• Post-employment shareholding requirements: These should reflect a significant proportion of the standard minimum shareholding requirement (i.e. no less than 80% of the in-post requirement). L&G clarified that purchased shares do not need to be included. Where purchased shares are used to make up the in-post holding requirement, these should be replaced when shares vest from incentive arrangements.
  • Salary: When a new director is appointed, L&G expects the remuneration committee to take the opportunity to reset executive pay and consider the current circumstances of the business, as well as the previous experience of the individual. They also note that salaries for new directors should be phased over time based on their level of experience.
  • Pensions: L&G expects companies to ensure that pension provisions for new board directors and others whose contracts are being renegotiated are aligned with those offered to a majority of the workforce. In line with market practice, L&G has also confirmed that they expect pension provisions for incumbent directors to be aligned with those of the majority of the workforce by 2023. They will vote against a remuneration policy if no such changes have been made to address disparity in pension provisions. 
  • Benchmarks: L&G encourages companies to consider the appropriateness of their salary benchmarks in conjunction with comparators used across their performance pay disclosures.
  • DRR disclosure: There should be an explanation in the annual report on how consistency and alignment with shareholders is achieved, along with how pay structures promote company strategy and shareholder value creation. Additional disclosures that L&G expects to find or be signposted in remuneration reports include:
    • How performance criteria and targets align with the long-term strategy of the company.
    • How the committee has taken into account the impact of the Covid-19 pandemic on its operations, including stakeholders when deciding pay outcomes. This aligns with L&G’s specific expectations regarding annual bonus mentioned above.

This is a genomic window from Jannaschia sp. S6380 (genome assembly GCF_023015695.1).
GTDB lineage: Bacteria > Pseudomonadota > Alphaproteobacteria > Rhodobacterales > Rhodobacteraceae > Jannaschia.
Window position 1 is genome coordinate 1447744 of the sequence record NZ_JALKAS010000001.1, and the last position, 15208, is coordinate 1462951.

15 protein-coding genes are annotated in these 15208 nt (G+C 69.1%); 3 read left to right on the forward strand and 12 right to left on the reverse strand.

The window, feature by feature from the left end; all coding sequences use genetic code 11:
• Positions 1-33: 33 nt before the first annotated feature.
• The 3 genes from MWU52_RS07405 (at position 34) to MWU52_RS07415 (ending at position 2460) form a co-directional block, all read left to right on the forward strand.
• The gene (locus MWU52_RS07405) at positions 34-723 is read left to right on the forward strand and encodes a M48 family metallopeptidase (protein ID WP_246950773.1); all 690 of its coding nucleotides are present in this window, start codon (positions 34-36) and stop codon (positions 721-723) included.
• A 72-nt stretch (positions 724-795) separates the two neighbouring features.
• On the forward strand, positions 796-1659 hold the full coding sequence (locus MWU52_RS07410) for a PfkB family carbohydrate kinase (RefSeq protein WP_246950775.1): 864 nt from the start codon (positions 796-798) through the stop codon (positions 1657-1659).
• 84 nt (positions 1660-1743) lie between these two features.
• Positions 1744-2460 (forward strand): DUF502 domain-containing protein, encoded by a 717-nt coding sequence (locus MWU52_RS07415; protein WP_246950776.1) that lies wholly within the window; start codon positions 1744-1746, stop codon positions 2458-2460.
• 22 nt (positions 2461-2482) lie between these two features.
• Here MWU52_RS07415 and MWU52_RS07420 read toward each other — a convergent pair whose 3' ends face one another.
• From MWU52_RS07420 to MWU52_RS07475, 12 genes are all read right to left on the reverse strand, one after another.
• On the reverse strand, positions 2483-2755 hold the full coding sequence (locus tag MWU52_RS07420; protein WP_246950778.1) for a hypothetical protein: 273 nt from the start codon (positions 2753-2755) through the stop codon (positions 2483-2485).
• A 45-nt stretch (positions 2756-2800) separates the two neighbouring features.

• Gender pay gap reporting. Although L&G notes that gender pay gap reporting has been suspended for the 2019/20 period due to Covid-19, they still encourage those that can report to continue to do so.
  • Remuneration committee: L&G expects the chair of the remuneration committee to have a good working knowledge of the key people they are setting pay structures for and the pay and benefits being offered throughout the company.
  • Other: Any gifts on departure with a material value should be fully disclosed. ‘Golden goodbyes’ are not supported.

Tapestry Comment

L&G is one of the first big investors to make amendments to their principles to take the coronavirus pandemic into consideration. It is positive that they offer some flexibility to prevent companies from being unfairly penalised during these difficult times, although they will still expect reasonable explanations to be given to avoid a negative vote against a remuneration policy – ensuring that the situation will not be exploited by firms.

While L&G’s views are clear that a bonus should not be paid in companies that have relied on government funding or faced redundancies during the pandemic, they still assure that the facts of each individual case will be taken into consideration, signalling that it may be accepted in particular instances.

It is the first time that L&G has laid out their views on ESG metrics in executive remuneration. L&G have supported ESG measures for some time and have spoken at a number of conferences about this. This is a particularly prevalent topic at the moment and is one that we have reviewed in our recent 2020 FTSE 100 report. We found that one third of FTSE 100 companies now use ESG metrics in their remuneration policies, although this number will likely increase as more investor guidelines shift their attention to ESG as L&G have done.

It will be interesting to see whether companies continue to use discretion to adjust vesting outcomes following L&G’s opinion expressing preference for reducing initial awards instead. In our FTSE 100 review, we also looked at the inclusion of discretion provisions in annual and long term incentives, as well as other topics addressed in the L&G principles such as post-employment holding period requirements. 

L&G’s encouragement for companies to continue to undertake their gender pay gap reporting should be noted. Many companies we know have now submitted their reports and if you haven’t, you may want to consider doing so.

We are expecting the Investment Association’s updated principles in mid-November. We will send an alert at that time, and also if we see any other investors issue changes to their guidelines
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If you have any questions about this alert, or if we can help you with your incentive plan compliance, please do let us know.

Janet Cooper OBE